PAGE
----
By the time the curtains rise on the Academy Awards ceremony each year, Oscar-watching prognosticators are already reasonably sure which films are going to take home top prizes.
Their predictions are mostly driven by frenzied intra-industry campaigning, prolific press coverage and the closest approximation of Oscar "polls" — the winners of the dozens of awards that precede the Oscars each year. But of the 16 preceding awards analyzed by The New York Times ' political statistician Nate Silver, only two — the Directors Guild Awards and the Producers Guild Awards — have a greater than 50 percent success rate in predicting eventual Oscar winners. (The Directors Guild aligns with Oscar eight out of 10 times.) "Directors and producers are the movers and shakers in Hollywood, and any evidence about their opinions ought to count for a lot," Silver writes.
And their guilds are packed with Academy voters, so it makes sense that major category winners tend to match. In fact, when we analyzed the data, only four times since the Directors and Producers Guild Awards have existed have their top film picks of the year awards not overlapped with the Academy's best picture winner.
That kind of track record makes for stunning upsets on Oscar night.
With the help of film critic Chris Vognar of The Dallas Morning News , we took a look back at the biggest upsets, or to put a more positive spin on it, biggest surprise wins in the best picture category:
1981: 'Chariots Of Fire' Upsets 'Reds'
Cue the Chariots of Fire theme song, as Reds was seen as a juggernaut when the Oscars ceremony took place in March 1982. It was nominated for 12 Oscars, including every acting category. "Chariots was the little film that could, an underdog about underdogs," says film critic Chris Vognar. "I was actually very happy when it won."
1995: 'Braveheart' Beats Out 'Apollo 13'
The data show this as an "upset" because the producers and directors had picked Apollo 13 as their top film of 1995. But it's likely the least surprising win on this list. "Braveheart came out well before Mel Gibson began his series of ranting public breakdowns, and there was a sense of wanting to honor him for his body of work," says Vognar. "And every now and then Hollywood likes to honor the kind of prestigious blood-soaked epic it once churned out so regularly. (See also: Gladiator)."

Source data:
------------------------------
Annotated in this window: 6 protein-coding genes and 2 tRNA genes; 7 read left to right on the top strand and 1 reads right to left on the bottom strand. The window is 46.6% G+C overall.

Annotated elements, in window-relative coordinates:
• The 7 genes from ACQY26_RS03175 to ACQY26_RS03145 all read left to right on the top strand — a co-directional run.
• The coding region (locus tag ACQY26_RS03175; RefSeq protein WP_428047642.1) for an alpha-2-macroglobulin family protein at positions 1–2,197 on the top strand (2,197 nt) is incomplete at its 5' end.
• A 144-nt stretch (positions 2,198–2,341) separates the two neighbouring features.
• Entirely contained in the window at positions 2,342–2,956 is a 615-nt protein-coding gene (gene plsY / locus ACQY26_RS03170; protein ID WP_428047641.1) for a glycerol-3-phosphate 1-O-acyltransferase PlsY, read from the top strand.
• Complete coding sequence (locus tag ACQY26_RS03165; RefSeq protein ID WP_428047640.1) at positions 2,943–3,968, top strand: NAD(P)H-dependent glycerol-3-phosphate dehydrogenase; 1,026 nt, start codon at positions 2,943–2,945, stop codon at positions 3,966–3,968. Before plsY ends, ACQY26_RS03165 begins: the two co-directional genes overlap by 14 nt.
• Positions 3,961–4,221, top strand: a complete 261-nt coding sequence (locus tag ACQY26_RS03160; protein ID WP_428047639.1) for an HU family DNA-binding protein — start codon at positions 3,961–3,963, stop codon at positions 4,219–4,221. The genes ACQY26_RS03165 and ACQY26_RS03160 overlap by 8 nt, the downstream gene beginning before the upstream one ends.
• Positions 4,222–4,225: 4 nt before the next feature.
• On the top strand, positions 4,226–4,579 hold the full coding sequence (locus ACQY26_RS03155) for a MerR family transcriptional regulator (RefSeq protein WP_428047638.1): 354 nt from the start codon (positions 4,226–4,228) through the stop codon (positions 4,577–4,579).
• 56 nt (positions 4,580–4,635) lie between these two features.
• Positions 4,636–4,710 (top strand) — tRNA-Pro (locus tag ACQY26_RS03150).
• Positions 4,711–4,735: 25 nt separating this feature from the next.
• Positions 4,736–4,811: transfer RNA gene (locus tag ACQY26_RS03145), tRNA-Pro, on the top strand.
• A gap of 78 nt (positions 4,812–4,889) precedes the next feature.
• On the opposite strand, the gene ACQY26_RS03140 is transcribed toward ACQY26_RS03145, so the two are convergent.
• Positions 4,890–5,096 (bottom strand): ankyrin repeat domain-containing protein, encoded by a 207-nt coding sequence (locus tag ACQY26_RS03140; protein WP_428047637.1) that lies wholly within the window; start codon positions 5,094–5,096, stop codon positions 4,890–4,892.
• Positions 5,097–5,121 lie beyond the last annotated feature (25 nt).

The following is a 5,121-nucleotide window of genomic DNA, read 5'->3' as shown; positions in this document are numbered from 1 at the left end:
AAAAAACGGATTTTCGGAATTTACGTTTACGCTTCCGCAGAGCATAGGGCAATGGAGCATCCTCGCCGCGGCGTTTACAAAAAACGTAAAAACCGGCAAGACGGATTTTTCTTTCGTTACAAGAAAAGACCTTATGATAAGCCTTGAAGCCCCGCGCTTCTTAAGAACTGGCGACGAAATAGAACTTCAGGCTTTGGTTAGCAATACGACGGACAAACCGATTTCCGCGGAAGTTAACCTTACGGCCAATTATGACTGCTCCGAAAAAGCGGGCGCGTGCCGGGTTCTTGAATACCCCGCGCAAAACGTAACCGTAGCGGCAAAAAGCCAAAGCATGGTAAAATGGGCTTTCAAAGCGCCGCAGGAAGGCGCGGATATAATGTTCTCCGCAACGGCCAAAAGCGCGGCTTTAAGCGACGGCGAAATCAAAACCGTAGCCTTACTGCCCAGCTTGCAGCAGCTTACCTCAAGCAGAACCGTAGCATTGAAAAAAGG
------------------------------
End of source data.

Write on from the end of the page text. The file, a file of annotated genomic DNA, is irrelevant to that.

1998: 'Shakespeare In Love' Over 'Saving Private Ryan'
Saving Private Ryan had all the ingredients to win a best picture Oscar: Steven Spielberg directing Tom Hanks in a World War II epic at the height of the "greatest generation" nostalgia. But it lost out to a romantic comedy from awards season supercampaigner Harvey Weinstein's studio. "AfterShakespeare won, people really started paying attention to the Weinstein Oscar campaigning machine, which is still widely credited for the upset," says Vognar. "I remember this one well because I was in the Oscar press room when we all had tear up our Saving Private Ryan leads when it didn't win."
2005: 'Crash' Stuns 'Brokeback Mountain'
Brokeback Mountain and its director, Ang Lee, were picking up every major award that season. Lee had just won the directing Oscar that night, so when presenter Jack Nicholson opened up the best picture envelope and saw Crashwritten on the card, he raised his famous eyebrows and muttered, "Wow." Looking back, Vognar says: "I still think Crash is an average movie that happened to tap into something in the Hollywood zeitgeist. I gave it a B grade when I reviewed it, and I'd probably do the same today."
Come Sunday night, don't expect a stunner for Best Picture, says Joel Windels of Brandwatch,a social media monitoring company: "The critics and public have decided. I mean, Argo is going to win."
Perhaps most importantly, the producers and directors guilds have picked Argo. And as this short list proves, they're almost never wrong.